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For $10 you can get my book on how to survive the world recession.
Oh yes...wasn't that "Yes, Now I Screwed You Out of 10$ Too!" By Chris Fawkes?
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  #27  
Old 09-22-2008, 05:53 AM
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Oh yes...wasn't that "Yes, Now I Screwed You Out of 10$ Too!" By Chris Fawkes?
I know you are under pressure but that deserves a book cover.

When you get back perhaps.
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  #28  
Old 09-22-2008, 06:13 AM
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I know you are under pressure but that deserves a book cover.

When you get back perhaps.
Perhaps....lol...
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  #29  
Old 09-22-2008, 08:48 AM
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In the meantime we can enjoy the #1 hit of the season:

Celine Peeon
"The Economy Will Go On"

http://de.youtube.com/watch?v=jYKuLbQWdrQ
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  #30  
Old 09-22-2008, 09:21 AM
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Originally Posted by Botany Bay View Post
Horatio, your answer surprises me a little. If I advertise a loan, talk you into taking it, knowing exactly you will never ever be able to pay it back - isnt that fraud?
Isnt it fraud to sell the loan away, knowing all to well the one who buys it will lose?

If I sell you a car, knowing its bottom is all rusty and it had three accidents, but I tell you everything is fine with the car and its as good as new, isnt that fraud?

Thats what was going on since the past two years. No law and no regulation stopped it because politicians agreed to deregulate the financial market thanks to the neo-conservative tenet of free market capitalism and despite the obvious consequences. Politicians, elected to protect the people, looked the other way.

PS: And can we please stop calling it bail-out? The apropriate term is nationalization. Thats what Hugo Chavez did with the oil industry in Venezuela. The only difference: Venezuelans now own companies that make profits while Americans own bankrupt wrecks.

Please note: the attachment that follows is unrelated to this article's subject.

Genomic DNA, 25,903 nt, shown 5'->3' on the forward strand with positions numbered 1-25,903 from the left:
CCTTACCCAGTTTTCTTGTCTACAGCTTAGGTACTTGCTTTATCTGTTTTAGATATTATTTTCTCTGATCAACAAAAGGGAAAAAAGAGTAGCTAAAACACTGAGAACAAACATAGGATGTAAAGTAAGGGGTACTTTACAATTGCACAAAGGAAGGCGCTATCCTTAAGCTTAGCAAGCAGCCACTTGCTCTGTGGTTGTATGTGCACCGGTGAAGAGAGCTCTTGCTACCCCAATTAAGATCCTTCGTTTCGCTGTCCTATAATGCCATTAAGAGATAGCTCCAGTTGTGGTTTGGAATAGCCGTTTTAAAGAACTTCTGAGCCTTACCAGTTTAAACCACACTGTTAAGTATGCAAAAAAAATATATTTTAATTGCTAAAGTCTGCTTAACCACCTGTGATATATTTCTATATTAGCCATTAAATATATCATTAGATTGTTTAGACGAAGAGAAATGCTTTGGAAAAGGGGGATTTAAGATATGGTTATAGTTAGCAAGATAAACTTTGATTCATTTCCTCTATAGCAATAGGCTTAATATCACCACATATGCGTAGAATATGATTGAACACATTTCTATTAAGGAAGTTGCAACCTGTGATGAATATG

Morale is about how people should behave, economics is about how people actually do behave. To stay with your used car example, if you buy a used car from a private person and there is no law or contract arrangement which ensures good quality, you got cheater but it is your own fault. Go to a professional car dealer who has a reputation to lose if he sells lemons if you want a fine car.
If someone buy a house, probably the single most expansive thing in his entire life, and does not carefully think about how to finance it, I don't pity him if something like right now happens.

Sure, a bank's genuine job is to monitor whether borrowers are credit-worthy and they did this job pretty bad; that's why we have to change their incentives via better regulation. This and socialising some banks (which are privatized again when the crisis is over, so only bail-out-socialism, not permanent Chavez-style) to prevent a serious depression is the only thing we can do.
But regulation has its limits as well, here in Germany mostly public banks bought subprime asset-backed securities to get some high yield assets in times of low interest rates. This should teach us that we should either sell the public banks or design better rules for them as well, it is about who watches the watchers and not whom to blame (which would include central banks, regulation institutions as far as they are not included in the central bank, private banks, public banks, borrowers, or shortly everyone ).